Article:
Blunder or trend?As some Jews defend Va. gov., others see red flag
by Adam Kredo
Les Bergen says he’s politically and ideologically opposed to just about everything Republican Virginia Gov. Bob McDonnell has ever done.
That is, except for one recent offering that’s garnered quite a bit of negative national attention: McDonnell’s proclamation commemorating April as Confederate History Month.
It’s just about "the only thing I’ve agreed with," said Bergen, an Arlington resident and self-described Southern history buff who labeled as "anti-Southern bigotry" the ongoing uproar over the proclamation.
Though Bergen readily admits that McDonnell "screwed up" when he failed to condemn slavery in the original proclamation ‹ an omission that lit a political firestorm ‹ "the criticism has been grossly overblown."
For other Jews in Northern Virginia, McDonnell’s proclamation, which has been amended to condemn slavery and states that it is "important for all Virginians to … understand the sacrifices of Confederate leaders, soldiers and citizens," unmasked a frightening and highly conservative side of the governor.
Paul Friedman, an Alexandria Democrat, called the proclamation "ridiculous on its face," pointing out that the previous two governors ‹ Tim Kaine and Mark Warner, both Democrats ‹ saw fit to avoid the thorny political issue altogether by ignoring Confederate History Month.
McDonnell, while apologizing profusely for what he termed "a major omission," has defended the edict by explaining that the Civil War is a principal part of Virginia’s history, one that attracts droves of tourists to the state each year.
Friedman agreed that it’s appropriate to honor the commonwealth’s rich history, but derided McDonnell for handling the situation insensitively.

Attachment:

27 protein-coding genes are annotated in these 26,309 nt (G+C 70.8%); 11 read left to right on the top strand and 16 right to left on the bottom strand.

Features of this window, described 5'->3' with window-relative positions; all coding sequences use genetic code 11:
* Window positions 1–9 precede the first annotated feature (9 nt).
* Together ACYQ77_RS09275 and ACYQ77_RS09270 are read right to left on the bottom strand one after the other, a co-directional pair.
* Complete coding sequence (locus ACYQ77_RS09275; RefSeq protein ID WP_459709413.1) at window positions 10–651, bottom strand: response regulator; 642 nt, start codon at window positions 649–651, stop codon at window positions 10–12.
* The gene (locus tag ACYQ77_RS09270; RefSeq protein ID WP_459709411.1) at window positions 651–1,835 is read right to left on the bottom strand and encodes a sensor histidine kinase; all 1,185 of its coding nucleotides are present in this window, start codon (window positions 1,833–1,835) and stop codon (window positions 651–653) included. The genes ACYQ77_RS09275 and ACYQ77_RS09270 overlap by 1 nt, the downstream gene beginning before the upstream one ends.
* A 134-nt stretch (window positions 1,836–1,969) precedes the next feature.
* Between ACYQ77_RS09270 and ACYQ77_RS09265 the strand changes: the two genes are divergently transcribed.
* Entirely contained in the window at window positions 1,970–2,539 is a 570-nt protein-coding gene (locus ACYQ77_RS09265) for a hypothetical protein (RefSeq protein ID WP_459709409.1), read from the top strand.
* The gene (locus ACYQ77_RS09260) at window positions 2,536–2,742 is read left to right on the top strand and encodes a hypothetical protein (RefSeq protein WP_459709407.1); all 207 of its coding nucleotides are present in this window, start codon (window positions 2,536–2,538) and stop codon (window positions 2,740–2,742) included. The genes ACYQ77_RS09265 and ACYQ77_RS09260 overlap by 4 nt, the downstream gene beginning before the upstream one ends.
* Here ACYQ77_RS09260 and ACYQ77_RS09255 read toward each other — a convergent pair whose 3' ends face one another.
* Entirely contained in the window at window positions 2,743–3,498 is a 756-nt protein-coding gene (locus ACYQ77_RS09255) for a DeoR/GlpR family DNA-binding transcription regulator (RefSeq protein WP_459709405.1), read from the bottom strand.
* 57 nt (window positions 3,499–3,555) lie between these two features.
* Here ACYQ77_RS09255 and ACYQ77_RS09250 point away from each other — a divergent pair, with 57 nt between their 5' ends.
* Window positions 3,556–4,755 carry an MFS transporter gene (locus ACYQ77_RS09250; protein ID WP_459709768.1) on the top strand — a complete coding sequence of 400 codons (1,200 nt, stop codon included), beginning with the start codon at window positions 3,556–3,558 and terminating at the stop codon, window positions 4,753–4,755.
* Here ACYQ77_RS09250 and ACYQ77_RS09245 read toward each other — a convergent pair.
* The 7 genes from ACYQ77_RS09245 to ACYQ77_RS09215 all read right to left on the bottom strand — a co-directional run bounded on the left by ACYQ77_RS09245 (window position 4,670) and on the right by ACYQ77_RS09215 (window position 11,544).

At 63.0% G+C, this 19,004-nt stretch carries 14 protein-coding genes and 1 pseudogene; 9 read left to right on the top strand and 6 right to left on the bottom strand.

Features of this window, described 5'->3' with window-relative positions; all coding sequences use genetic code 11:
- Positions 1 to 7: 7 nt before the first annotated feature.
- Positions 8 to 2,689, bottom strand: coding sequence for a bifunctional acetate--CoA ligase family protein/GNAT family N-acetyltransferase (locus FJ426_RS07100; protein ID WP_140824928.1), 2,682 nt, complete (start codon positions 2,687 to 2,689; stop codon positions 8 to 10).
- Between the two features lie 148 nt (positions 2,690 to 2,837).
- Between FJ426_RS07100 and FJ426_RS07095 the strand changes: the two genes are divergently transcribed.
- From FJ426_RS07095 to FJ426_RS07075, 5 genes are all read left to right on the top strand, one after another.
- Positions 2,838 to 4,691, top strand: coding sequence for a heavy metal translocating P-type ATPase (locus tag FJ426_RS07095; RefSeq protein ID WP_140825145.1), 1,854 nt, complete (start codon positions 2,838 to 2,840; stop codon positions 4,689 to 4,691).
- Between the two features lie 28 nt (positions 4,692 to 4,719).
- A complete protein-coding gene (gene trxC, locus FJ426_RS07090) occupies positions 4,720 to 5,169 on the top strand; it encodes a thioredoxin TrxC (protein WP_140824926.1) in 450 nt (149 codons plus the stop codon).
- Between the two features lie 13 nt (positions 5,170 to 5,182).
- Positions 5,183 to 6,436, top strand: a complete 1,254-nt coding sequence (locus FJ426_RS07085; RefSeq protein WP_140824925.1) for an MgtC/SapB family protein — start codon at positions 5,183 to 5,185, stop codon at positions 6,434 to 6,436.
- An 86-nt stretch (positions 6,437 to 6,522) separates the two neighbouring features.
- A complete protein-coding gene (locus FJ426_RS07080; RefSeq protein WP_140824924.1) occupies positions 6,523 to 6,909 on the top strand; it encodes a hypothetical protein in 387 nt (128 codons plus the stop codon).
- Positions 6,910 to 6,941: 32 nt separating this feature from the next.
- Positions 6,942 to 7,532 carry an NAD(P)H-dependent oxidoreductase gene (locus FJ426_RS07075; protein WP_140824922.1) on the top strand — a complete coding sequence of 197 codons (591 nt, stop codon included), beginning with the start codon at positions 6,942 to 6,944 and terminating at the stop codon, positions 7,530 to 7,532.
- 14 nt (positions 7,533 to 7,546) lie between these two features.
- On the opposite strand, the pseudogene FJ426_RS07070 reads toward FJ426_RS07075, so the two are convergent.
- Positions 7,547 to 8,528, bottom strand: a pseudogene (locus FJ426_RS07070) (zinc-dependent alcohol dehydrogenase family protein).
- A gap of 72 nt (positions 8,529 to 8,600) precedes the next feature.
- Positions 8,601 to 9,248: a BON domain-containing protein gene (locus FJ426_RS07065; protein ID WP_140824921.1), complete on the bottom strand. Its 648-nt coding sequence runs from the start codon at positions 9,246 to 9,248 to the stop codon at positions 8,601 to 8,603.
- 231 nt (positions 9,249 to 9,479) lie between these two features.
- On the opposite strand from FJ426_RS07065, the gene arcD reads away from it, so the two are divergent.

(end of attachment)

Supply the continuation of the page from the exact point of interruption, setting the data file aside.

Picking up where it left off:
"Had he issued a Civil War proclamation, it would have been certainly less controversial" and avowed the "fullness of what had occurred, as opposed to focusing on the Confederacy to the exclusion of all else," he said.
The Jewish Community Relations Council of Greater Washington’s executive director, Ron Halber, also chided McDonnell’s initial bumble.
"It’s clear it was a big mistake," Halber said, noting that while some may view government proclamations as innocuous and "ritualistic" offerings, their significance is not to be underestimated.
"The reality is, they do have meaning," said Halber. "Omitting slavery was insensitive, wrong and deeply offended a lot of people."
Yet, in the week or so since, as both liberal and conservative talking heads continue to take McDonnell to task, Halber noted that the governor has "apologized and it’s time to move on."
Observers like Friedman, though, are hesitant to move past McDonnell’s blunder, saying that when placed in its proper political context, the proclamation reveals a disturbing ideological trend.
Coupled with the governor’s recent rollback of discrimination protections for gay and lesbian workers, and another recent proclamation instructing citizens to recognize "the mutual duty of all to practice Christian forbearance, love and charity toward each other" in honor of Christian Heritage Week, which ran March 7-13, McDonnell has revealed his true ideological colors, said Friedman. (Kaine also issued proclamations for Christian Heritage Week.)
Others, however, say the governor’s actions come as no surprise. Given McDonnell’s legislative past, they say, voters should have known what to expect.
"Anybody who only listened to him in the vacuum of the campaign should not have been misled," said David Harris, president of the National Jewish Democratic Council, which chided McDonnell in a blog posting on its Web site.
Added Harris: "When people from all over the ideological map" publicly scold you, "that is a sure sign you’ve made a real judgment error."
Matt Brooks, executive director of the Republican Jewish Coalition, agreed that the governor made "an error," but said he quickly followed it up with a "strong" apology.